Italian and American police have arrested dozens of suspected mobsters on both sides of the Atlantic for their alleged roles in a joint drug smuggling plot between New York's Gambino family and Italy's Ursino clan from the 'Ndrangheta or Calabrian Mafia.
The Mexican cartels would ship cocaine loads with packed fish or fruit from Guyana ports, and "the ‘Ndrangheta guaranteed smooth import and export from Italy thanks to a corrupt port official in Gioia Tauro, Calabria" as reported by John Marzulli for the Daily News. "The 'Ndrangheta determined to move deadly narcotics across international boundaries, attempting to build a bridge of criminality and corruption to stretch from South America to Italy and back to New York," said assistant U.S. attorney Marshall Miller as reported by Philip Pullella for Reuters.
Seven reputed mobsters and their alleged associates were arrested in New York, and have been identified by U.S. prosecutors in Brooklyn, NY as "Raffaele Valente, aka 'Lello,' of the 'Ndrangheta syndicate, Gambino family associate Franco Lupoi, Bonanno associate Charles Centaro, aka 'Charlie Pepsi,' Dominic Ali, Alexander Chan, Christos Fasarakis, and Jose Alfredo Garcia, also known as 'Freddy'" as reported by Allen Pizzey for CBS News. The government further identifies Fasarakis an an employee of Alma Bank in Brooklyn, and allege that he, Ali and Centaro "laundered more than $500,000 in funds that they believed were the proceeds of narcotics and illegal weapons trafficking" on behalf of Lupoi who was the suspected ringleader on the Gambino end according to a press release.
Federal prosecutors "said Lupoi is 'associated' with Gambino underboss Frank Cali and capo Pietro (Tall Pete) Inzerillo, but they were not charged" as reported by John Marzulli for the Daily News: "FBI Assistant Director George Venizelos said that mob associates do not usually carry out rogue operations of this magnitude and that the Gambino hierarchy 'probably knew, but that's part of the ongoing investigation.'"
Lupoi's alleged connection to the 'Ndrangheta was through his father-in-law Nicola Antonio Simonetta who was a one-time Canadian resident but arrested in Italy as reported by Adrian Humphreys for the National Post: "Canada was the planned destination of cocaine being smuggled into Europe from South America," and Lupoi "claimed he could get anything across the Canada-U.S. border without passing a checkpoint."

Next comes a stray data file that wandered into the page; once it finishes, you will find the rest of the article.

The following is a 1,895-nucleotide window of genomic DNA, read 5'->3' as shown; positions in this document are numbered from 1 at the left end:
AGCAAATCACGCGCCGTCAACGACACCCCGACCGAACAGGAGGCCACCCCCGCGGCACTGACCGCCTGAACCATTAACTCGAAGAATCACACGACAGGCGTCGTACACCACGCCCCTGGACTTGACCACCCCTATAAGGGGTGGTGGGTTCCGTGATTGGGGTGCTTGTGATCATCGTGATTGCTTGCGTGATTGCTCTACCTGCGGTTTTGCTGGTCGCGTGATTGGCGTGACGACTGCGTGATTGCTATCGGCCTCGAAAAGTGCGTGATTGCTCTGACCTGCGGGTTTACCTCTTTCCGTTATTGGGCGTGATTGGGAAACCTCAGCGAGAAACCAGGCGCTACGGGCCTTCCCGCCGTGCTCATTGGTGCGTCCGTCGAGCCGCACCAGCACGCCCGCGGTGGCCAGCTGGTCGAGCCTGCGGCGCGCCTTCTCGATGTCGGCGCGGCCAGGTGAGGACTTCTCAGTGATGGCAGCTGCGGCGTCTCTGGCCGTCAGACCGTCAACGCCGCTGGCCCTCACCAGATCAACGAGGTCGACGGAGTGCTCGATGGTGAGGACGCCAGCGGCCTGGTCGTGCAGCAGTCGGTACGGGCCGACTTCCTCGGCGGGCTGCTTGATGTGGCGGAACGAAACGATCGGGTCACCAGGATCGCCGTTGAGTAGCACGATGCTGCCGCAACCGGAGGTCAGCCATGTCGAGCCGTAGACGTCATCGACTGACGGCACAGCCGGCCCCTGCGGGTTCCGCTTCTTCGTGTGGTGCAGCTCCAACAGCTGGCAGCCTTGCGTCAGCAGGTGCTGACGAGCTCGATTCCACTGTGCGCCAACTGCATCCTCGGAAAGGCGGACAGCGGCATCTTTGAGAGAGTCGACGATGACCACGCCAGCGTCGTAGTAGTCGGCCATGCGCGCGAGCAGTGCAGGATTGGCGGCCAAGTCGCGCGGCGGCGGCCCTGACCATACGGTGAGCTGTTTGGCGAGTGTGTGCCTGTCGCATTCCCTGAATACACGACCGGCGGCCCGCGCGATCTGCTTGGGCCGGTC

A "key role was played by an American undercover agent, identified only as 'Jimmy,' who managed to gain the trust of the initially highly suspicious 'Ndrangheta clans" as reported by Nick Squires for The Telegraph.
In recent years the Calabrian Mafia has eclipsed the Sicilian Mafia as Italy's most powerful crime group due to its obscene profits from the cocaine trade in Europe, and it has become entrenched in Australia, Canada and the United States with surprisingly little push back from law enforcement in those countries although today's action by the FBI in the U.S. is a promising start.
The Calabrian Mafia is suspected of backing a breakaway group from the Rizzuto family in Montreal, QB Canada for control over the drug rackets in Montreal and New York, and the turf war has resulted in dozens of murders over the last few years.
This blog long has called for the U.S. Treasury Department to designate the Gambino crime family as a transnational criminal organization under Executive Order 13581 for its suspected overseas partnerships in the international drug trade which would freeze its members' assets and ban Americans from conducting any business with them. Inexplicably, the revenuers have ignored this powerful tool in going after the Gambino and other Mafia families and left their economic infrastructure in place.
Drug trafficking always has been the mother's milk for the Italian Mafia. For example, the Sicilian Mafia and Mafia families in New York and other U.S. cities operated a $1.6 billion cocaine and heroin smuggling scheme from 1975 to 1984 using pizzerias as fronts in drug case known as the Pizza Connection, and in 1958 mob boss Vito Genovese was convicted with several others for running heroin out of his gay bars in Greenwich Village and the Lower East Side.
Further reading that may be of interest:
02/12/14 UPDATE: The "seven suspects arrested in the New York area all pleaded not guilty in federal court in Brooklyn on Tuesday" as reported by Joseph Goldstein for The New York Times:
Joseph Mure, a lawyer for Charles Centaro, said he was a deliveryman. * * * Mr. Mure said of his client, "It appears as though he does not have any involvement with these drugs or guns. Does he know these guys in Italy? I don’t think he had any dealing with any of them. When you live in a neighborhood such as Brooklyn, you sometimes know certain people. You know people who get picked up in a case, but you may not necessarily be involved."
Four defendants -- Valente, Lupoi, Chan and Garcia -- are being held without bail, and the other three -- Centaro, Fasarakis and Ali -- are free on bail as reported by CNN.